Baltimore Press

President of Poland VisitsWalters Gallery

NATO’s Washington Summit begins today, but last night a gala event was held for Aleksander Kwasniewski, President of the Polish Republic, at the Walters Art Gallery in Baltimore.
Upon Kwasniewski’s arrival, at 5:45 PM, Senator Barbara Mikulski spoke to the audi­ence. “The soul of Poland was never occupied, partitioned, or .occupied,” she declared. She spoke of a traditional polish sword the General of the Polish Army had presented to her with the statement “for our freedom and yours.” Which she followed with another old polish phrase: “Nothing about us without us.” She admitted that “NATO is now at war, we are joined together to end a cruel war.”
Mikulski was followed by President Kwasniewski at the podium. “After such a splendid introduction, it would seem best to say nothing,” he said, eliciting laughter from the crowd of about one hundred and fifty people. He apolo­gized that Guntis Ulmanis, State President of the Republic of Latvia, could not attend as planned. Ulmanis was in last

minute discussions with Secretary of State Madeleine Albright Kwasniewski “expressed utter joy” at being invited to the Walters, which is currently showing an exhibit entitled “Land of the Winged Horsemen: Art in Poland, 1572—1764.” He said he “hopes it will be a moment for Poles and Americans to come together.”

Terrance Drabant, President of Lockheed Martin Mission Systems, spoke next. He began in halting polish, saying “it was a great honor to be here.” He spoke of Poland being “the historical defender of Europe,” and how eager he was to aid and strengthen the Polish military. Lockheed Martin has already helped construct Poland’s air defense sys­tems.
An unannounced speaker, Baltimore City Mayor Kurt Shmoke, was the final speaker at the event. Looking to Kwanieski, he said, “we actually met in Berlin sev­eral months ago.” He continued,
“I extended an invitation for you to come to Baltimore, and you replied ‘I know Baltimore, you have a suburb known as Washington D.C.’”

Also in attendance was Ambassador Pickering, representing Secretary of State Madeleine Albright; Senator Paul Sarbanes, and Kwasniewski’s retinue, which included the Polish Ambassador to the United States, the Minister of Defense, and the Chief of Staff.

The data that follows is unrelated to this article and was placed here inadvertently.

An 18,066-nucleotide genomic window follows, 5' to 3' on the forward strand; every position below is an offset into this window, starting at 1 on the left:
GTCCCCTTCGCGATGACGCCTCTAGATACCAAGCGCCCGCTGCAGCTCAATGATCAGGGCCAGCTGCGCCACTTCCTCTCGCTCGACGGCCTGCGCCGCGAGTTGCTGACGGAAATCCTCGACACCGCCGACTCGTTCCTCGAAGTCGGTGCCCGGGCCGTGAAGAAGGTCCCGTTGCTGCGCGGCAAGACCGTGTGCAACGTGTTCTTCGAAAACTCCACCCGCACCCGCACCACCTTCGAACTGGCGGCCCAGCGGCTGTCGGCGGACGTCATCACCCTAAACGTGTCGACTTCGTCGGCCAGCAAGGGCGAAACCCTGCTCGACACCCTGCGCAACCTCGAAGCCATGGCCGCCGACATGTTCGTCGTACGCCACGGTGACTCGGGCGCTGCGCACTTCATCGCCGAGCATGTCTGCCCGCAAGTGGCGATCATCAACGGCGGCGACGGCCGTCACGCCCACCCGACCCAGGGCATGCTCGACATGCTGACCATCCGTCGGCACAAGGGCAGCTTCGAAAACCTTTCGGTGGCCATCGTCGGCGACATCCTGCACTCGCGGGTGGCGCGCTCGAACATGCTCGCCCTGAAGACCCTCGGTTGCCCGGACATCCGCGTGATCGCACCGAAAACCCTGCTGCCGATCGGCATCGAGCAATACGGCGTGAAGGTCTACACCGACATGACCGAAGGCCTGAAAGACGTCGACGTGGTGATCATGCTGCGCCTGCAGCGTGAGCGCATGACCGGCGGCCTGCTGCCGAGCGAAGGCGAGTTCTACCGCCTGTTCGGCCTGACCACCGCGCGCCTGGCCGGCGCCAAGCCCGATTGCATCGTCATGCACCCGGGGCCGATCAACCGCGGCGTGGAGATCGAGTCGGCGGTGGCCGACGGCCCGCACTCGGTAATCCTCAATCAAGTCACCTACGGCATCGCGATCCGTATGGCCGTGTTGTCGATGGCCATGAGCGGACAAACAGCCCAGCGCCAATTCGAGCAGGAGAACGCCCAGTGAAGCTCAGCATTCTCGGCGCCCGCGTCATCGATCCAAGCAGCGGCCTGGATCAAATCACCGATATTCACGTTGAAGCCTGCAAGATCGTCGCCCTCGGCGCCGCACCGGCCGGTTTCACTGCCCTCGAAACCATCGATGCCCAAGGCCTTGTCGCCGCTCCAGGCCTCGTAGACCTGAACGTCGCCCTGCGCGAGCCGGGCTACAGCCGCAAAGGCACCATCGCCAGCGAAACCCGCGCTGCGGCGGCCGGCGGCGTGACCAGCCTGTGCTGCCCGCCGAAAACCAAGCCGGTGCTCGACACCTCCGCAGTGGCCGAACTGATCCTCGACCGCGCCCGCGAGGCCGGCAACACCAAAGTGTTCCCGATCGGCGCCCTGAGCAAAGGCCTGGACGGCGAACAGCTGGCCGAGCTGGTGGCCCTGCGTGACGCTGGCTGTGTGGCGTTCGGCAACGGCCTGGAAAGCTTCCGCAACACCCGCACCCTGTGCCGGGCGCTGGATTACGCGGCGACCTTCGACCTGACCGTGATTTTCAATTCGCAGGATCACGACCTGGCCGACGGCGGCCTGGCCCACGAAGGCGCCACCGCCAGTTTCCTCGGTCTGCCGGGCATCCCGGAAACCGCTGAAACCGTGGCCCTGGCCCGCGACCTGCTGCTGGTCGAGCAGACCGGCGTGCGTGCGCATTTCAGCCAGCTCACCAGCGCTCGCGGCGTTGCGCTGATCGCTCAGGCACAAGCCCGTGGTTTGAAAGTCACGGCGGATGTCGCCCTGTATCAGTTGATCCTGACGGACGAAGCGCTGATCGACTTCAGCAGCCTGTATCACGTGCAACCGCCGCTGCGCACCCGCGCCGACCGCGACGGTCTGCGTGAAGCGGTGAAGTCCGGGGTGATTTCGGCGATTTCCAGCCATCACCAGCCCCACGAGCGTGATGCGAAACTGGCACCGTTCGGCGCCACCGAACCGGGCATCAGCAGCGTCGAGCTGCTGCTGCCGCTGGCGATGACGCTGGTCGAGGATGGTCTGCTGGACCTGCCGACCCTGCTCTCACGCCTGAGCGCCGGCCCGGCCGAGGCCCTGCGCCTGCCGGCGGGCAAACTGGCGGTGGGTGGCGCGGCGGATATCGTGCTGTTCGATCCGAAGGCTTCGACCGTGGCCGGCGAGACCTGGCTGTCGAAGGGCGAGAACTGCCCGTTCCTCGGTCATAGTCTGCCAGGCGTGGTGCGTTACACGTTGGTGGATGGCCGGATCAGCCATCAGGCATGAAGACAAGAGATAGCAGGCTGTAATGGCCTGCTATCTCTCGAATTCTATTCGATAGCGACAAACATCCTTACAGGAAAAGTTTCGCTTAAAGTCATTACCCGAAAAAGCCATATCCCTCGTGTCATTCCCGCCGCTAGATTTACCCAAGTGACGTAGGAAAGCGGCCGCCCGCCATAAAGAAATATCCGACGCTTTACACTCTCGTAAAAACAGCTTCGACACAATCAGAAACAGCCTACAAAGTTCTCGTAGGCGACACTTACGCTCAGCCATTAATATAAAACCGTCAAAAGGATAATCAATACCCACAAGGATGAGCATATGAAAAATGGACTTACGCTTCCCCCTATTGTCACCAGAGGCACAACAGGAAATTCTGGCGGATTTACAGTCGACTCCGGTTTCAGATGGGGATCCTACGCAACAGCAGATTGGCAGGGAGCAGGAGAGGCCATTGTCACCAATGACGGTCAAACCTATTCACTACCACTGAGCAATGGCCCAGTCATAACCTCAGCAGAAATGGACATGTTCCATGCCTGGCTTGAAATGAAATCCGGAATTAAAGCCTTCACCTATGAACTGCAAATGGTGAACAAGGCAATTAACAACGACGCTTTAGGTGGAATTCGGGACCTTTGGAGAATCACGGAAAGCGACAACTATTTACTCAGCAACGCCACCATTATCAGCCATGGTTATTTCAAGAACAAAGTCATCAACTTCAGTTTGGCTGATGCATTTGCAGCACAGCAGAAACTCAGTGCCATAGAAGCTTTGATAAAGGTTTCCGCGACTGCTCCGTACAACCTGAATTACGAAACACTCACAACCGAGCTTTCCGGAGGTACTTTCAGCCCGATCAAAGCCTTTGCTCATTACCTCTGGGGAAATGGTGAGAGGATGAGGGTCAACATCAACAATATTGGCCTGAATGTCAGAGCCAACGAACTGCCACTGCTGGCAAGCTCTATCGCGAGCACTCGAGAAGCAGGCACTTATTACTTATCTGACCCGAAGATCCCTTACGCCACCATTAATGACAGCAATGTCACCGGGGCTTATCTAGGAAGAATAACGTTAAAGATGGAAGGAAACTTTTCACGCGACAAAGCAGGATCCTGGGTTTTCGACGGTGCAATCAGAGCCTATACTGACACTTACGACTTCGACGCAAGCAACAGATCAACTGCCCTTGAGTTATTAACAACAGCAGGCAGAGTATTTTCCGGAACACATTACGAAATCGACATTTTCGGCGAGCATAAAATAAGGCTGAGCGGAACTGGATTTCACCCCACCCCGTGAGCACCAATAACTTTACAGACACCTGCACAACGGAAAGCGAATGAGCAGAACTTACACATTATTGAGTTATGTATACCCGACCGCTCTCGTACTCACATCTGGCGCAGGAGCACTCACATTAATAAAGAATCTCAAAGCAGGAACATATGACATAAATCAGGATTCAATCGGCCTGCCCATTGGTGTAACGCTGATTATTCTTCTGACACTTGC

The NATO summit begins today as news’surfaces that Serbian President Slobodan Milosevic has offered to allow a NATO military presence in Kosovo, if NATO stops bombing.

This will be the third time that Milosevic has offered such a peace deal. The other two Russian-bro- tunate individual discovered it was not just another day in Baltimore. His bellicose manner, unrelated to the Walter’s gala, was immediately greeted by fifteen Baltimore Police officers who quickly tossed him into a squad car and sped away.
By 5:30, a squad of Secret Service agents and the President’s own security contingent were swarming through the museum crowd.

This weekend marks the 50th anniversary of NATO, but the heads of the nineteen allied states will also have to address the near-certainty of NATO ground troops in Kosovo. The Interfax news agency quoted Col. Gen. Valery Manilov, a ranking officer of the Russian military’s General Staff, that in the event of a NATO ground war, Russia may begin supplying arms to Serbia.
The black-tie affair for Kwasniewski, planned long before the Kosovo crisis erupted, was held in the Walter’s Renaissance Sculpture Garden, a mere twelve steps from the bustle of downtown Charles Street. Security at the door appeared informal, consisting of a single Baltimore Police officer.

A city block away, however, the illusion was broken, when an unfor [MISSING]

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